Canada's incumbent telcos must pay rebates to urban users

Canada's incumbent fixed line operators, including Bell Aliant (Toronto: BA-UN.TO), Bell Canada (NYSE: BCE), Telus (Toronto: T.TO) and MTS Allstream, must pay back residential phone customers located in urban areas who were charged too much between 2002 and 2006--a total amount of CAD $311 million ($295 million) the CRTC (Canadian Radio-television and Telecommunications Commission) ruled Tuesday.

The overpayments were part of a program created by telecom regulators in 2002 that kept incumbent operators' residential phone rates artificially high to entice new, lower-priced competitors to enter the market. In a scheme which conjures up images of a recent beer commercial with two dapper gents yelling "Brilliant!" at each other, premiums imposed by the CRTC on these rates were collected and funneled off into funds to support various communications initiatives, reports.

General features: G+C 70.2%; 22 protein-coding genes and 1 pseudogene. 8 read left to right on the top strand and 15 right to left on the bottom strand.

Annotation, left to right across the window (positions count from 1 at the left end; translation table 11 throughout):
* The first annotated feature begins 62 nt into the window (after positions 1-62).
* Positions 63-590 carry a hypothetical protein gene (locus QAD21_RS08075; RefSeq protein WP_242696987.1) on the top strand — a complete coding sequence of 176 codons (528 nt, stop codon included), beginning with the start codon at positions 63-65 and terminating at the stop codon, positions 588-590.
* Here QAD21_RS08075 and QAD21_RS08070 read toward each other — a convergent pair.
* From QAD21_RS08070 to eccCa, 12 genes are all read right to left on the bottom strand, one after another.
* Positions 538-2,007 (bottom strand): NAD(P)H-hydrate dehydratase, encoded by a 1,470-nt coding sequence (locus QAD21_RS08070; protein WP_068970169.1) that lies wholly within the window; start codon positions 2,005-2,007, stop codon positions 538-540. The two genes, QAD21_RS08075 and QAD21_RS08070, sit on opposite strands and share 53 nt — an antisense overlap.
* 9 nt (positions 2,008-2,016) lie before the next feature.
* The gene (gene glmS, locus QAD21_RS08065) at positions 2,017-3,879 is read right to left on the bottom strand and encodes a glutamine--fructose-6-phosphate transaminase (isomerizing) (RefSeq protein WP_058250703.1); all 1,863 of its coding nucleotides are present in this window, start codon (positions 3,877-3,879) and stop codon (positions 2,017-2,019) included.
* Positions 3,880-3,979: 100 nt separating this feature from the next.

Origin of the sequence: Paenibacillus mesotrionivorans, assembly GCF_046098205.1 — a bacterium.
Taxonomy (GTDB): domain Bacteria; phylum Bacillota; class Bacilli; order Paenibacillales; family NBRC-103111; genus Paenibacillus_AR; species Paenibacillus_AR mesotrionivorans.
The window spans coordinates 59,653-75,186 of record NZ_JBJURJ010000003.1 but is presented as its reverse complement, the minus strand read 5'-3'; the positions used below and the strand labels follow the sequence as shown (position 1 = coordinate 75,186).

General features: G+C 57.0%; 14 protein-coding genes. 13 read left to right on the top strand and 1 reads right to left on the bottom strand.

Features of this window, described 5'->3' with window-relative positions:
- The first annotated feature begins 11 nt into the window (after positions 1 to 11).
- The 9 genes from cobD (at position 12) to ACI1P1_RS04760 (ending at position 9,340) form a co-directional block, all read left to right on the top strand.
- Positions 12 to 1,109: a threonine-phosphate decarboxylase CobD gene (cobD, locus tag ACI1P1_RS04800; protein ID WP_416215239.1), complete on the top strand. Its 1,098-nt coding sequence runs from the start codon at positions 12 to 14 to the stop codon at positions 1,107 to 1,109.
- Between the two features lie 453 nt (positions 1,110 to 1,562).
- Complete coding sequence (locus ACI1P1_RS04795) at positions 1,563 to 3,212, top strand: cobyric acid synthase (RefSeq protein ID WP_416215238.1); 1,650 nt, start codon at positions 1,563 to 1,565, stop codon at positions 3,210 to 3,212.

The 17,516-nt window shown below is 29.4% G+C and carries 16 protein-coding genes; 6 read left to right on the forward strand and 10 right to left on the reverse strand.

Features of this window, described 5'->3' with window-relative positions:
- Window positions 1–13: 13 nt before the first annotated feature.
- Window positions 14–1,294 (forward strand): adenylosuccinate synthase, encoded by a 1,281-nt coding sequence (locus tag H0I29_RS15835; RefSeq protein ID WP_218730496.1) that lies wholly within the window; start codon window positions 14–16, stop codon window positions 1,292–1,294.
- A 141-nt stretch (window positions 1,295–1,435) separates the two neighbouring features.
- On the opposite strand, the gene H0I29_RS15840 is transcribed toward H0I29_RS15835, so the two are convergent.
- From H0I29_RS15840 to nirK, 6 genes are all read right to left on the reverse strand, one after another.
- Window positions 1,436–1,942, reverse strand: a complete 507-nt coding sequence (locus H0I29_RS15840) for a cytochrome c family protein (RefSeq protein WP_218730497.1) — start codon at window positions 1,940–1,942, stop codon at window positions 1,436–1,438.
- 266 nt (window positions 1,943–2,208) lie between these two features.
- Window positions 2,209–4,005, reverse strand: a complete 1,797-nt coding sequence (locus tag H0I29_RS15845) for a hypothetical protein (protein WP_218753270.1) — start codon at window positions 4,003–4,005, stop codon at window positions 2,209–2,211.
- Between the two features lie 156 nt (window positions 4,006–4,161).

After the program ended in 2006, operators, consumer groups and the CRTC battled over the remaining funds in the surplus account.

Under the ruling, the operators must rebate phone customers in urban areas up to CAD $90 ($85) each. In addition, the incumbents will spend millions more dollars to deploy broadband networks across the country. Bell Aliant will bear the brunt of the repayment and broadband expansion--paying nearly CAD $250 million ($237.1 million) in rebates and taking on 55 percent of the broadband deployment, which adds up to 112 communities in Ontario and Quebec at a cost of CAD $306 million ($290.2 million).

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